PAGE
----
The controversy over the NFL’s taunting enforcement resurfaced in a major way Monday night in Pittsburgh.

Chicago Bears linebacker Cassius Marsh was penalized for taunting in a key moment during a 29-27 loss to the Pittsburgh Steelers at Heinz Field. Marsh called the penalty assessed on him erroneous and alleged that referee Tony Corrente inappropriately bumped into him as Marsh made his way to the Bears’ sideline after the play.

“I think that that one was just bad timing,” Marsh said. “I think it’s pretty clear to everybody who saw it that I wasn’t taunting. I’ve been doing the celebration my whole career. It’s just sad to see stuff like that happen in a close game like that. It’s just rough. I don’t want to say too much because you all know how it is.

“But the one thing that I will say is, you know, on my way to the sideline, I got hip-checked by the ref and it’s pretty clear. If I were to do that to a ref or even touch the ref, you know, we’d get kicked out of the game, possibly suspended and fined. So I just think that that was incredibly inappropriate. And that’s all I’ll say about that.”

Quarterback Ben Roethlisberger and the Steelers actually caught several breaks from the officiating, put together a game-winning drive after falling behind late and continued to reassemble their once-broken season. The Steelers secured their fourth straight victory following a 1-3 start to the season. Bears kicker Cairo Santos missed a 65-yard field goal attempt as time expired when the ball fell short.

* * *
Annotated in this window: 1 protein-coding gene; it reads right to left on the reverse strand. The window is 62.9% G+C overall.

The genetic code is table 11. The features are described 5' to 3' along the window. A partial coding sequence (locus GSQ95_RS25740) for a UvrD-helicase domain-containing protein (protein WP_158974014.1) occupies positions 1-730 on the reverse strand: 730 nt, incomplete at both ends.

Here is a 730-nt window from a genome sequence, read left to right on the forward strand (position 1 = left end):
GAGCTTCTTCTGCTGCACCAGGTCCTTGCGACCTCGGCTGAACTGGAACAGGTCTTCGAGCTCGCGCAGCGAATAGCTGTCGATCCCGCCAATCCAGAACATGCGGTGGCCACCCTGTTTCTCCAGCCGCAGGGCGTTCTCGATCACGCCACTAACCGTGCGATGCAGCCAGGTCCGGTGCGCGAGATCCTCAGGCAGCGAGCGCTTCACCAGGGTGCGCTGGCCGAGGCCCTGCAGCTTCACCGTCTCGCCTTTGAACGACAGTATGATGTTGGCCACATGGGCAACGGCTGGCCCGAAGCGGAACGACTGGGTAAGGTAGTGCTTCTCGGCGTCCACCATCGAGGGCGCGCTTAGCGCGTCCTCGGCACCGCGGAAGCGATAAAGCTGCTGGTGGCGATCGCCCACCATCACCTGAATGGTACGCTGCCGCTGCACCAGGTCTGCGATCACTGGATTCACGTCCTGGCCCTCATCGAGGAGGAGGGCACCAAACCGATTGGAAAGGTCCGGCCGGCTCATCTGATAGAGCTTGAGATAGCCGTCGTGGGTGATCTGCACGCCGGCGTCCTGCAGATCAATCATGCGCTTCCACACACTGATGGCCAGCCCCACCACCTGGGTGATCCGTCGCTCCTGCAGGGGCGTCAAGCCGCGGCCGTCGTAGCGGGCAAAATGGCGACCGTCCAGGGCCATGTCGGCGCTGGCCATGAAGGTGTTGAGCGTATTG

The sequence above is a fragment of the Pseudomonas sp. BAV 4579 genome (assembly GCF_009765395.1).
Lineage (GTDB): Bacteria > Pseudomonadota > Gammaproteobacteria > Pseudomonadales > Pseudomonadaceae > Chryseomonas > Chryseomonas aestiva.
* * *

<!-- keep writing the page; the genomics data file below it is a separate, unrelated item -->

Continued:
Kicker Chris Boswell’s 40-yard field goal with 26 seconds remaining won it for the Steelers. The Bears had taken a 27-26 lead with 1:46 left on a 16-yard touchdown pass from quarterback Justin Fields to wide receiver Darnell Mooney.

But much of the talk afterward was about Marsh’s taunting penalty.

“I had no idea till I got to the sideline,” Marsh said in a postgame news conference. “One of our coaches was upset. And he had the right to be. You know, that was a big penalty in a big point in the game and, you know, I cost my team. Whether I agree with the call or not, it cost us in a very crucial time. So I definitely feel a lot of remorse for costing my team a possible victory. But I didn’t know until I got to the sideline.”